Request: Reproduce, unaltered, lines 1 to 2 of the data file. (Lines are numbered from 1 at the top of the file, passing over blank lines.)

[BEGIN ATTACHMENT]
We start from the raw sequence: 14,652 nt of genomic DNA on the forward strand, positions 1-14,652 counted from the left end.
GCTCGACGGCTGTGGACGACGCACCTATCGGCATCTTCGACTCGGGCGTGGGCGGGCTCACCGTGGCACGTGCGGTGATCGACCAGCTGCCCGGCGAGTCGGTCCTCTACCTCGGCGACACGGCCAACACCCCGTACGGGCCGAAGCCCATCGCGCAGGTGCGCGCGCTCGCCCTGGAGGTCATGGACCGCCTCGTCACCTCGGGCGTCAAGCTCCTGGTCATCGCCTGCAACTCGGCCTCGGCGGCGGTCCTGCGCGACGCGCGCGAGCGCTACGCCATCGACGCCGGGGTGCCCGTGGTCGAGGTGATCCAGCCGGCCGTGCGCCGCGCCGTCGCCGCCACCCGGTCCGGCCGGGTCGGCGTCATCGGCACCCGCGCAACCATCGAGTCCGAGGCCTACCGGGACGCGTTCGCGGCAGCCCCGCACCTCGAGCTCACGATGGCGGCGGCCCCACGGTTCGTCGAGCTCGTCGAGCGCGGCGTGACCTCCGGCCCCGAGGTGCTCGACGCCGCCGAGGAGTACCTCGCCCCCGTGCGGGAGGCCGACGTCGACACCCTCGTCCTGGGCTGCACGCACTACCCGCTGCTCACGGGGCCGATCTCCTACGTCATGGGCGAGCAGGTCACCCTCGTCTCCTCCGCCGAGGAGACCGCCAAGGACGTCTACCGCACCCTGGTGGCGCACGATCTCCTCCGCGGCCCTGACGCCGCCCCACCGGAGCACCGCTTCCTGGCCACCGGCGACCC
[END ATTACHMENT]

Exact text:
We start from the raw sequence: 14,652 nt of genomic DNA on the forward strand, positions 1-14,652 counted from the left end.
GCTCGACGGCTGTGGACGACGCACCTATCGGCATCTTCGACTCGGGCGTGGGCGGGCTCACCGTGGCACGTGCGGTGATCGACCAGCTGCCCGGCGAGTCGGTCCTCTACCTCGGCGACACGGCCAACACCCCGTACGGGCCGAAGCCCATCGCGCAGGTGCGCGCGCTCGCCCTGGAGGTCATGGACCGCCTCGTCACCTCGGGCGTCAAGCTCCTGGTCATCGCCTGCAACTCGGCCTCGGCGGCGGTCCTGCGCGACGCGCGCGAGCGCTACGCCATCGACGCCGGGGTGCCCGTGGTCGAGGTGATCCAGCCGGCCGTGCGCCGCGCCGTCGCCGCCACCCGGTCCGGCCGGGTCGGCGTCATCGGCACCCGCGCAACCATCGAGTCCGAGGCCTACCGGGACGCGTTCGCGGCAGCCCCGCACCTCGAGCTCACGATGGCGGCGGCCCCACGGTTCGTCGAGCTCGTCGAGCGCGGCGTGACCTCCGGCCCCGAGGTGCTCGACGCCGCCGAGGAGTACCTCGCCCCCGTGCGGGAGGCCGACGTCGACACCCTCGTCCTGGGCTGCACGCACTACCCGCTGCTCACGGGGCCGATCTCCTACGTCATGGGCGAGCAGGTCACCCTCGTCTCCTCCGCCGAGGAGACCGCCAAGGACGTCTACCGCACCCTGGTGGCGCACGATCTCCTCCGCGGCCCTGACGCCGCCCCACCGGAGCACCGCTTCCTGGCCACCGGCGACCC